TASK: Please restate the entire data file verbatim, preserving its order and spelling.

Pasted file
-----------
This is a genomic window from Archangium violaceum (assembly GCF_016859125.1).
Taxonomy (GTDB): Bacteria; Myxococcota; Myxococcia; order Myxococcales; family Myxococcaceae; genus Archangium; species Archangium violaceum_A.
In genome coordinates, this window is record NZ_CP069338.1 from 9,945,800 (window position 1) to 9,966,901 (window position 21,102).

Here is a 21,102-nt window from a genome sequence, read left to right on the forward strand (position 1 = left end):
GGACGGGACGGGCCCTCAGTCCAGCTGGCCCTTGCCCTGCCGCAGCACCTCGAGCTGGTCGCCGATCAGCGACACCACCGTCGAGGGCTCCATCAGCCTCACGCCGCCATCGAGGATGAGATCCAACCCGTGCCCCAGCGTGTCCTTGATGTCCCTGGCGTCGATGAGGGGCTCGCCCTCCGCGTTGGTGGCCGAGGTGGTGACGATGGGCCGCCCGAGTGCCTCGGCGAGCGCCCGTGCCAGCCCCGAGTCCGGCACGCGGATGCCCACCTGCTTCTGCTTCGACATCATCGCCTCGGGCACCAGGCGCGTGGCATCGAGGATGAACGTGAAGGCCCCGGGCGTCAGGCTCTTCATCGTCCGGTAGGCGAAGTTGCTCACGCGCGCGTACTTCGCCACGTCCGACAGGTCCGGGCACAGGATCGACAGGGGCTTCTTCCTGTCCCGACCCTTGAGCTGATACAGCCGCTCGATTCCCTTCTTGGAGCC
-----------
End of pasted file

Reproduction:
This is a genomic window from Archangium violaceum (assembly GCF_016859125.1).
Taxonomy (GTDB): Bacteria; Myxococcota; Myxococcia; order Myxococcales; family Myxococcaceae; genus Archangium; species Archangium violaceum_A.
In genome coordinates, this window is record NZ_CP069338.1 from 9,945,800 (window position 1) to 9,966,901 (window position 21,102).

Here is a 21,102-nt window from a genome sequence, read left to right on the forward strand (position 1 = left end):
GGACGGGACGGGCCCTCAGTCCAGCTGGCCCTTGCCCTGCCGCAGCACCTCGAGCTGGTCGCCGATCAGCGACACCACCGTCGAGGGCTCCATCAGCCTCACGCCGCCATCGAGGATGAGATCCAACCCGTGCCCCAGCGTGTCCTTGATGTCCCTGGCGTCGATGAGGGGCTCGCCCTCCGCGTTGGTGGCCGAGGTGGTGACGATGGGCCGCCCGAGTGCCTCGGCGAGCGCCCGTGCCAGCCCCGAGTCCGGCACGCGGATGCCCACCTGCTTCTGCTTCGACATCATCGCCTCGGGCACCAGGCGCGTGGCATCGAGGATGAACGTGAAGGCCCCGGGCGTCAGGCTCTTCATCGTCCGGTAGGCGAAGTTGCTCACGCGCGCGTACTTCGCCACGTCCGACAGGTCCGGGCACAGGATCGACAGGGGCTTCTTCCTGTCCCGACCCTTGAGCTGATACAGCCGCTCGATTCCCTTCTTGGAGCC